Back in the heady days of 2015, it was thought that singer and eternal tester of patience Morrissey had taken the bad celebrity novel to the limit in List of the Lost, when his “bulbous salutation” simultaneously put everyone off both books and sex. But now Morrissey’s debut – a novel in which people didn’t just say things, they “topspin” them (“‘I have erotic curiosities,’ topspins Ezra”) – has a healthy challenger for the most mocked novel by a sleb. Sean Penn’s Bob Honey Who Just Do Stuff is a book in which people don’t just have vim or vigour, they have “spizzerinctum to spare”.

Early and bad reviews of Penn’s debut novel ahead of its April release have prompted a lot of joy online. ...

Top authors make mass call on Man Booker to drop American writers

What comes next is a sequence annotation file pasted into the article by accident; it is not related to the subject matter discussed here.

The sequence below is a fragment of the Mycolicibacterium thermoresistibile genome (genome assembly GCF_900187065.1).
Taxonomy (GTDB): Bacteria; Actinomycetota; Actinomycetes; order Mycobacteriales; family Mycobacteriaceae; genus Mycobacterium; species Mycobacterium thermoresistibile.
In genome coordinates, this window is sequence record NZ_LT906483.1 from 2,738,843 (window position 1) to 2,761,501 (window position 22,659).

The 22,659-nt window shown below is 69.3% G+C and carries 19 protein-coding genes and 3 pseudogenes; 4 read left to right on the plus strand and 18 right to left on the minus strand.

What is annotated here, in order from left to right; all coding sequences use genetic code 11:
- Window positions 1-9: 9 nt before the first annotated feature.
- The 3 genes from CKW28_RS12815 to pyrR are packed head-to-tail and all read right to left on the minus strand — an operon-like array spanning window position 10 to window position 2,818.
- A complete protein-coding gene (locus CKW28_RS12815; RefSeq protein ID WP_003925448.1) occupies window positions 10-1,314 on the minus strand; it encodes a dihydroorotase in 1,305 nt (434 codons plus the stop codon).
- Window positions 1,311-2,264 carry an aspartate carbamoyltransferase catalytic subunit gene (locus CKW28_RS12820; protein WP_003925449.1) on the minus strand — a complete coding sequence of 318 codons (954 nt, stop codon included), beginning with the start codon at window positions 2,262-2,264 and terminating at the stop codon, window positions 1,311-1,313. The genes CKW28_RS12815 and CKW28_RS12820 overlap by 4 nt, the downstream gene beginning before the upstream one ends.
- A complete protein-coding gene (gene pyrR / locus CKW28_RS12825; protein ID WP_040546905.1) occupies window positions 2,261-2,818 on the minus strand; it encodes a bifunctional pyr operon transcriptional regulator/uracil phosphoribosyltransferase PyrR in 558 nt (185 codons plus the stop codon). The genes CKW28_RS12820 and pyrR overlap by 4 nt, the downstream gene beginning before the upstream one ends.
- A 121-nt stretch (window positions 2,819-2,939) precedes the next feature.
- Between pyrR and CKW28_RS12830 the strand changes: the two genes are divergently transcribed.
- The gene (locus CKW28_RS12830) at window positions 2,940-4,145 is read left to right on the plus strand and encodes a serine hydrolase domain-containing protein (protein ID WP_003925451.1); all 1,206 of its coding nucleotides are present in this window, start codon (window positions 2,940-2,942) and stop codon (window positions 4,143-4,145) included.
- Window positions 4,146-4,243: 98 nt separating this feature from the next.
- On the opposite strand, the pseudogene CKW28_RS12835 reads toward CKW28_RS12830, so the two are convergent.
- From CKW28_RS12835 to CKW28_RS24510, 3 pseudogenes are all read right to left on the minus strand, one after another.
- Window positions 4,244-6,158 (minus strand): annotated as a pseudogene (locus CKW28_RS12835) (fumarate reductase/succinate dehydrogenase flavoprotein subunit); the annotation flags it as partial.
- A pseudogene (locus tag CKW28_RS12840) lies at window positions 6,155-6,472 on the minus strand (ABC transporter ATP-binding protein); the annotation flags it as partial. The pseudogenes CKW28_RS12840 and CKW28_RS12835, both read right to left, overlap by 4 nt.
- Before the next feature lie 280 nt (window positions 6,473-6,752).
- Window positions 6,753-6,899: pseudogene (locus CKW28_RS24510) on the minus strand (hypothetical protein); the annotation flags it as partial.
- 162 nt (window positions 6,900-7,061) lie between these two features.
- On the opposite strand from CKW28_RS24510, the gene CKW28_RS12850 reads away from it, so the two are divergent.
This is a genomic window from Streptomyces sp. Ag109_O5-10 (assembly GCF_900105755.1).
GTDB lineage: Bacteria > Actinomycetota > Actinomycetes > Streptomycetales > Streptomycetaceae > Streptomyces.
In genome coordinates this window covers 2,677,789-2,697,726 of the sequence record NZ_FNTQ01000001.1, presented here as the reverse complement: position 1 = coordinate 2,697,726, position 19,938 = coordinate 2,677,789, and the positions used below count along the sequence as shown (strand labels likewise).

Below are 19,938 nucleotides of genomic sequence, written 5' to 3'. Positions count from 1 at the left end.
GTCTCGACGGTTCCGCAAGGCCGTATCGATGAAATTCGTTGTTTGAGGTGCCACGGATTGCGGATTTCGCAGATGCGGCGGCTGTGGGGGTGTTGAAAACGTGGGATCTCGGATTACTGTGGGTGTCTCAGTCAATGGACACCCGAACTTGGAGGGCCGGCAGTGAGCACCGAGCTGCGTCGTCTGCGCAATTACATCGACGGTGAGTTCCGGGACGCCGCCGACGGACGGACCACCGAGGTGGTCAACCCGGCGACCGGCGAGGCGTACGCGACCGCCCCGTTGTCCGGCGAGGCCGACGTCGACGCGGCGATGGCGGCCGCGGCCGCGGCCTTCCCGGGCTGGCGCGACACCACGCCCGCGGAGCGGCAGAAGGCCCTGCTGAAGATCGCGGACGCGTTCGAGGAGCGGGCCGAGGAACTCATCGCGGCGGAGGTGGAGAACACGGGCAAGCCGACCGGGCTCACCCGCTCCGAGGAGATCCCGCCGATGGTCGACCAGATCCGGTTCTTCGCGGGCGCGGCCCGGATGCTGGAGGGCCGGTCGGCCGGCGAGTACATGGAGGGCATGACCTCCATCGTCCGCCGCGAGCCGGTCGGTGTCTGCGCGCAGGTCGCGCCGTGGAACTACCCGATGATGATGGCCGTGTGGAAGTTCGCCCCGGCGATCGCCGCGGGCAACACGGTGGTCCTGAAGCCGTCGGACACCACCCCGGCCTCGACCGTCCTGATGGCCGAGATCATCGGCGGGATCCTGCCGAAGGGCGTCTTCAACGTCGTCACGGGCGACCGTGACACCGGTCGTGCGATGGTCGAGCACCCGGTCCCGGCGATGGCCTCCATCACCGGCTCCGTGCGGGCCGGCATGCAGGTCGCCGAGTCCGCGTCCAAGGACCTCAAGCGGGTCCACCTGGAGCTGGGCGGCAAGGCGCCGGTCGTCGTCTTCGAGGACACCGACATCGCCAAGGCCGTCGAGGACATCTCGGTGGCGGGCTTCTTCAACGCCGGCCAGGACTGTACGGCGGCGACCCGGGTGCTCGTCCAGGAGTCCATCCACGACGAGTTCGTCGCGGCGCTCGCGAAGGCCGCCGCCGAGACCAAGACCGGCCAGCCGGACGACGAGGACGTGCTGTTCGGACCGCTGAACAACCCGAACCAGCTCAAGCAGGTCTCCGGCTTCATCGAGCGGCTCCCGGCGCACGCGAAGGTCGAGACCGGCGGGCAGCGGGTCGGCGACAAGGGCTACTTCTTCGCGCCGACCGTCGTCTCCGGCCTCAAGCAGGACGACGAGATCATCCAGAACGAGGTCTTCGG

Folio Academy members have overwhelmingly said prize should be closed to US novelists

An overwhelming majority of authors in the Folio Academy, which includes Margaret Atwood, Ian McEwan and Zadie Smith among its ranks, have called upon the Man Booker prize to revert to admitting UK, Irish and Commonwealth writers only, over fears of a new American dominance emerging in the prize.

Three years since the Man Booker began allowing any author writing in English and published in the UK to enter, 99% of Folio Academy members who responded to the question have said that the Booker should change its rules again, with most responses citing the new ubiquity of US authors in the prize’s longlists.

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Black Lives Matter novel wins Waterstones children’s book of the year

The Hate U Give, by US author Angie Thomas, has been praised as an extraordinary achievement

A young adult novel inspired by both the Black Lives Matter movement and the rapper Tupac Shakur has won the Waterstones children’s book prize.